Obviously, you need to know the basics about
R in order to use Bioconductor.
bioconductor.org has a section in it's front page titled get started with Bioconductor. There you will find links that explain how to install it or to explore the available packages.
You have a use case
If you have a particular use case in mind, I recommend browsing the software packages and searching for some key words. For example, you might be interested in high throughput sequencing of RNAs and if you search RNAseq or RNA-seq you can find a good set of packages to start. Alternatively, use the biocViews tree menu to explore specific categories of packages.
Once you find a set of packages that have descriptions that appeal to you, explore their vignettes. These are either PDF or HTML documents that explain what the package does to new users. They also exemplify how to tie together the different functions in the package, which is a key piece of information. For example, in the RNA-seq example you will find the DEXSeq package.
DEXseq (Anders, Reyes, and Huber, 2012) has a vignette called Analyzing RNA-seq data for differential exon usage with the "DEXSeq" package and from the page of the package you can access the PDF vignette.
Then it's just a matter of exploring other packages, checking the vignettes and learning as you go.
You don't have a use case
If you don't have a specific use case in mind, it might pay off to start by exploring the Bioconductor workflows. These documents explain how to use different packages to accomplish specific type of analyses. They are great to learn what you can do with Bioconductor!
Another option is to look at the previous courses. For example, under the 2008 courses you'll find to the course R/Bioconductor Curso Intensivo (Spanish) which I taught back in the day. As much as I would like to self promote myself, the best starting point is the most recent BioC20XX course: BioC2014. It has slides showcasing some of the newest packages and tutorials on how to use them.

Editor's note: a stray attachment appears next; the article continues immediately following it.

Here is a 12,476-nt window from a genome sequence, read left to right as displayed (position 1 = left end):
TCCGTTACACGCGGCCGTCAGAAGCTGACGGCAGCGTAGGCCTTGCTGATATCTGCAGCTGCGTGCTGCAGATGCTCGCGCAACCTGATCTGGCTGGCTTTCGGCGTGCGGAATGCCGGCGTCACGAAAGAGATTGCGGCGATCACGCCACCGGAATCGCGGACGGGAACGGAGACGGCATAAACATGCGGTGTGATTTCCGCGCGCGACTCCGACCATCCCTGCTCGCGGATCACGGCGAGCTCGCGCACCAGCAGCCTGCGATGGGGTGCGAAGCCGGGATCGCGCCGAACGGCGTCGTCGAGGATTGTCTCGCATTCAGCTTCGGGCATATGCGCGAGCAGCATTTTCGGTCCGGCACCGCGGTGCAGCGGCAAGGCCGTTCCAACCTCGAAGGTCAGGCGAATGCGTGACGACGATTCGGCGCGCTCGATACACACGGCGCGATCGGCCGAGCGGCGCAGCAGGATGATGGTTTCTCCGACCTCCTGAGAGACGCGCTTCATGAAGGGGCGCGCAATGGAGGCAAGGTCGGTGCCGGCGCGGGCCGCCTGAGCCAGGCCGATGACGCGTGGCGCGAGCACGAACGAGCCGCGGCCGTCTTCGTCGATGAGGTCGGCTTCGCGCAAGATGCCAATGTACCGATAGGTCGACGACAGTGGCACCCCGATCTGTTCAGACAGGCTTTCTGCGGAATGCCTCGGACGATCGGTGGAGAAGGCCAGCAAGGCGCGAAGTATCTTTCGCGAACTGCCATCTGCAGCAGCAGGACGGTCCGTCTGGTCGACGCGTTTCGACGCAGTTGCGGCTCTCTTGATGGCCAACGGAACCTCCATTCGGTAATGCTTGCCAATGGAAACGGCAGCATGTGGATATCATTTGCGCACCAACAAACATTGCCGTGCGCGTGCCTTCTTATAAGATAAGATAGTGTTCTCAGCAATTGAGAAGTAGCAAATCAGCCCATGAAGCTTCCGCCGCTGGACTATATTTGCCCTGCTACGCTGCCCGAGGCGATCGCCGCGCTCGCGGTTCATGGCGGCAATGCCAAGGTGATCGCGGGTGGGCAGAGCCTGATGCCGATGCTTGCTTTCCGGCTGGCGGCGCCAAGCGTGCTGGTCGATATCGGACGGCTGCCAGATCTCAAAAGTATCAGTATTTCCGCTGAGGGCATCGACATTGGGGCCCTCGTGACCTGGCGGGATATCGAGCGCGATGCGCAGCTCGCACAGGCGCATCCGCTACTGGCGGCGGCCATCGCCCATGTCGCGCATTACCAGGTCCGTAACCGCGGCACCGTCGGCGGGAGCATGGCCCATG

An alternative is to look at some of the Bioconductor publications which includes books about Bioconductor and research papers describing some of the packages.
Once you find a set of packages that catch your eye, go look at their vignettes just like I explained in the you have a use case scenario.
It's not a matter of whether you will need help learning how to use Bioconductor. It's just a matter of when. So don't feel bad about having to ask for help!!
The very first place to start is to look at bioconductor.org at the Help section in the bottom. For example, you can find youtube videos contributed under the community section. There you can also find links to other blog posts explaining how to use Bioconductor. Take a peak at the other sections under Help before using the Bioconductor support site: it's where you can ask very specific questions and interact with the maintainers of the packages you are using.
Finally, if you are interested in new developments, then check the latest newsletter, for example the October 2014 one.
Good luck using Bioconductor!
Citations made with
knitcitations (Boettiger, 2014).
 R. C. Gentleman, V. J. Carey, D. M. Bates and others. “Bioconductor: Open software development for computational biology and bioinformatics”. In: Genome Biology 5 (2004), p. R80. URL: http://genomebiology.com/2004/5/10/R80.